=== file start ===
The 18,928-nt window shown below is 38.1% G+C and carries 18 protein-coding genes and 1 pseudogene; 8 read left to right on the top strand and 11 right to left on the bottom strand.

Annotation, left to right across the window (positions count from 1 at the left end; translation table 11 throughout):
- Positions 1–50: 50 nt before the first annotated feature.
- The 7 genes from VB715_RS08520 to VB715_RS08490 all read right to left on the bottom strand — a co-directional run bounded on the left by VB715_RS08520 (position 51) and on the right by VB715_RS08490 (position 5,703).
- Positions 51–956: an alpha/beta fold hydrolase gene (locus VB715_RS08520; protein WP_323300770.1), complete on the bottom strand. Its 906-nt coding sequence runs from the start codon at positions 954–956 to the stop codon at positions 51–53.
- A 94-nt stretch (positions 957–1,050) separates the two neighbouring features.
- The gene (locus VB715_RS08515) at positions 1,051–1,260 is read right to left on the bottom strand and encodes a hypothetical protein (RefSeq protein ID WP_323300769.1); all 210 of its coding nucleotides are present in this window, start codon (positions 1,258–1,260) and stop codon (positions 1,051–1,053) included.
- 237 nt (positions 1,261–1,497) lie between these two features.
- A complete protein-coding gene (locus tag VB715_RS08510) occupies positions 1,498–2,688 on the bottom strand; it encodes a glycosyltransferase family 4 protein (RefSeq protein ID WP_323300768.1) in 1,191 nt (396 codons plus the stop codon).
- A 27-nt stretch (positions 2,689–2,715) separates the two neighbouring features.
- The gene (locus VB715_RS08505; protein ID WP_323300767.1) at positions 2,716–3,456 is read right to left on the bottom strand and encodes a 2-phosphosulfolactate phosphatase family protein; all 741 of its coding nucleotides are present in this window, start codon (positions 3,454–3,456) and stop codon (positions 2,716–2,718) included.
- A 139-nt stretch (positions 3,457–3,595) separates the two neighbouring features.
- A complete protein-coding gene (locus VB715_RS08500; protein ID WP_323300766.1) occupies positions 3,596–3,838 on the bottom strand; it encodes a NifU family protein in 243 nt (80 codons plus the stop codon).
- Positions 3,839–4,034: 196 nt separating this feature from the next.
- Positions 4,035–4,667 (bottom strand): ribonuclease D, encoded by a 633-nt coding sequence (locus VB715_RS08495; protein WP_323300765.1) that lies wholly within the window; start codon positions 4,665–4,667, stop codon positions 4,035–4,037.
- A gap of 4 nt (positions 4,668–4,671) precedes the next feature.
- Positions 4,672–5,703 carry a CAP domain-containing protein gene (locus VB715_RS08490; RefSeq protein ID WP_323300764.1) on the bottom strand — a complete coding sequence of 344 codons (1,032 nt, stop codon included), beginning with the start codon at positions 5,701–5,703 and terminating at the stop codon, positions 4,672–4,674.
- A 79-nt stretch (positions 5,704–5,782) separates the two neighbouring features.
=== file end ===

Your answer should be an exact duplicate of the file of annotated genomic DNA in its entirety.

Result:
The 18,928-nt window shown below is 38.1% G+C and carries 18 protein-coding genes and 1 pseudogene; 8 read left to right on the top strand and 11 right to left on the bottom strand.

Annotation, left to right across the window (positions count from 1 at the left end; translation table 11 throughout):
- Positions 1–50: 50 nt before the first annotated feature.
- The 7 genes from VB715_RS08520 to VB715_RS08490 all read right to left on the bottom strand — a co-directional run bounded on the left by VB715_RS08520 (position 51) and on the right by VB715_RS08490 (position 5,703).
- Positions 51–956: an alpha/beta fold hydrolase gene (locus VB715_RS08520; protein WP_323300770.1), complete on the bottom strand. Its 906-nt coding sequence runs from the start codon at positions 954–956 to the stop codon at positions 51–53.
- A 94-nt stretch (positions 957–1,050) separates the two neighbouring features.
- The gene (locus VB715_RS08515) at positions 1,051–1,260 is read right to left on the bottom strand and encodes a hypothetical protein (RefSeq protein ID WP_323300769.1); all 210 of its coding nucleotides are present in this window, start codon (positions 1,258–1,260) and stop codon (positions 1,051–1,053) included.
- 237 nt (positions 1,261–1,497) lie between these two features.
- A complete protein-coding gene (locus tag VB715_RS08510) occupies positions 1,498–2,688 on the bottom strand; it encodes a glycosyltransferase family 4 protein (RefSeq protein ID WP_323300768.1) in 1,191 nt (396 codons plus the stop codon).
- A 27-nt stretch (positions 2,689–2,715) separates the two neighbouring features.
- The gene (locus VB715_RS08505; protein ID WP_323300767.1) at positions 2,716–3,456 is read right to left on the bottom strand and encodes a 2-phosphosulfolactate phosphatase family protein; all 741 of its coding nucleotides are present in this window, start codon (positions 3,454–3,456) and stop codon (positions 2,716–2,718) included.
- A 139-nt stretch (positions 3,457–3,595) separates the two neighbouring features.
- A complete protein-coding gene (locus VB715_RS08500; protein ID WP_323300766.1) occupies positions 3,596–3,838 on the bottom strand; it encodes a NifU family protein in 243 nt (80 codons plus the stop codon).
- Positions 3,839–4,034: 196 nt separating this feature from the next.
- Positions 4,035–4,667 (bottom strand): ribonuclease D, encoded by a 633-nt coding sequence (locus VB715_RS08495; protein WP_323300765.1) that lies wholly within the window; start codon positions 4,665–4,667, stop codon positions 4,035–4,037.
- A gap of 4 nt (positions 4,668–4,671) precedes the next feature.
- Positions 4,672–5,703 carry a CAP domain-containing protein gene (locus VB715_RS08490; RefSeq protein ID WP_323300764.1) on the bottom strand — a complete coding sequence of 344 codons (1,032 nt, stop codon included), beginning with the start codon at positions 5,701–5,703 and terminating at the stop codon, positions 4,672–4,674.
- A 79-nt stretch (positions 5,704–5,782) separates the two neighbouring features.